If you’re thinking of converting the legal form of your small business from a corporation to a Colorado LLC, you should be aware of some basic facts regarding the state’s business-entity conversion process.
Variable Elements of Conversions
First, let’s be clear that there is not just one kind of corporation, one tax status for an LLC, or one kind of conversion. On the contrary, there are:
- C corporations and S corporations
- corporations formed under Colorado law and corporations formed under other states’ laws
- multi-member LLCs and single-member LLCs
- LLCs taxed as partnerships, LLCs taxed as corporations, and LLCs taxed as “disregarded entities;” and
- multiple methods for converting your business—including statutory conversions, statutory mergers, and nonstatutory conversions
We won’t be looking at every possible combination of these variables. Instead, we’ll try to keep matters as simple as possible, focusing mainly on the general rules of Colorado’s business-entity conversion statute as it applies to closely-held, for-profit Colorado corporations converting to multi-member LLCs.
Colorado’s Conversion Statute
In Colorado, you can use a relatively new, simplified procedure that allows you to convert your business from a corporation to an LLC largely by filing a few basic forms with the Secretary of State. This procedure, technically known as “statutory conversion,” will automatically convert your corporation to an LLC and automatically transfer your corporation’s assets and liabilities to that new LLC. Unlike other methods of conversion, only one business entity is involved, and you do not need to separately form an LLC before the conversion can occur. By the same token, there is also no need to dissolve your corporation; on the contrary, under Colorado’s conversion statute, the one business entity involved in the conversion, which is originally a corporation, is considered by default to continue its existence in the form of an LLC. The conversion procedure is codified primarily in Sections 7-90-201 through 7-90-202 of the Colorado Revised Statutes.
To convert your Colorado corporation to a Colorado LLC, you need to:
- prepare a plan of conversion that is adopted by the board of directors
- get the corporation’s stockholders to approve the plan of conversion; and
- file a statement of conversion and articles of organization with the Secretary of State.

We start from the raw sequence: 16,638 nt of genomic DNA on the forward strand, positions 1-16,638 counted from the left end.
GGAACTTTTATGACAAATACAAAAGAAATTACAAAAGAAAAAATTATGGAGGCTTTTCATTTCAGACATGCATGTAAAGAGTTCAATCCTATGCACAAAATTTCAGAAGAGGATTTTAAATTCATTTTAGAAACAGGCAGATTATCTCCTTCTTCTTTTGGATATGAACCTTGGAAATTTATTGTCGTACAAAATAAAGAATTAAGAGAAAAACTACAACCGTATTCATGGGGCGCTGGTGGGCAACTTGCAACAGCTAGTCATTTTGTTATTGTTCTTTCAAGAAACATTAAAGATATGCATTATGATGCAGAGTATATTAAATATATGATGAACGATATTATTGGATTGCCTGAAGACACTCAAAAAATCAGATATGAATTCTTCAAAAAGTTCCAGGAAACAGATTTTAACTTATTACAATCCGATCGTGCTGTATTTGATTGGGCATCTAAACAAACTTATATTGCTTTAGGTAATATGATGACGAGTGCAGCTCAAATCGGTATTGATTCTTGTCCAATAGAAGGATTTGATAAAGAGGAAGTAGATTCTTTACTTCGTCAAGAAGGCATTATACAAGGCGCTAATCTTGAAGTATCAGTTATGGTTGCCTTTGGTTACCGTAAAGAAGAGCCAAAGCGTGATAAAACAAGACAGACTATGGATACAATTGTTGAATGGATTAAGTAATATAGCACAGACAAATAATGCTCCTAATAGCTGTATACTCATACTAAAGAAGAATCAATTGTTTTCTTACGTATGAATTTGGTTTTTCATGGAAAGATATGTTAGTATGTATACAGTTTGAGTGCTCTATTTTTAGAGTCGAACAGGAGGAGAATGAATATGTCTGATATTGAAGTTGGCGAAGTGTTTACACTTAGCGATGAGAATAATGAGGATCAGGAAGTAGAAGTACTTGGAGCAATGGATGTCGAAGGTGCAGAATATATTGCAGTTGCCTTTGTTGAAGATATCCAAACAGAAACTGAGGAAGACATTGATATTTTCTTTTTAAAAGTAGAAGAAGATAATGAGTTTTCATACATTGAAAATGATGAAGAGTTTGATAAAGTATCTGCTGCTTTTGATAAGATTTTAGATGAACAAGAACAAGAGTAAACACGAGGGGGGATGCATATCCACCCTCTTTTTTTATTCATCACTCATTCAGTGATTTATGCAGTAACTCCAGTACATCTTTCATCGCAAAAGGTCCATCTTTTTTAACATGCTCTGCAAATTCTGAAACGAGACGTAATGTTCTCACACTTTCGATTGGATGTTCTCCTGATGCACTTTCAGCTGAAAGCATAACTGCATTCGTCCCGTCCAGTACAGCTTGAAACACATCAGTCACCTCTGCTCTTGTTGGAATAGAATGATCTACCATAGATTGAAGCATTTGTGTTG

The plan of conversion contains key information about the conversion; at a minimum, it must provide:
- the fact that your business is currently formed as a corporation
- the name of your corporation
- the state where your corporation was formed (Colorado)
- the fact that after conversion your business will be an LLC
- the name of your LLC
- the state law under which your LLC will be formed (Colorado); and
- “the terms and conditions of the conversion,” including the basis on which shareholders’ stock will be converted into LLC membership interests.
By default, the Colorado conversion statute requires approval of the plan of conversion by a simple majority of all votes entitled to be cast. However, the statute also lays out various possible alternative voting requirements for approving a plan; for more details, check CRS § 7-111-103. Depending on your level of expertise, it may be advisable to seek the assistance of an attorney in preparing this document.
The statement of conversion is a relatively simple document that provides basic information primarily about your corporation, such as its name, the state where it was formed, and its address, as well as a statement that the corporation is being converted into an LLC pursuant to the Colorado conversion statute, and the name and address of the person filing the statement.
The LLC’s articles of organization, which must be filed with the statement of conversion, will contain certain basic information about the new form of your business, including the name and address of the LLC and of the person filing the articles, as well as the numbers of managers and members.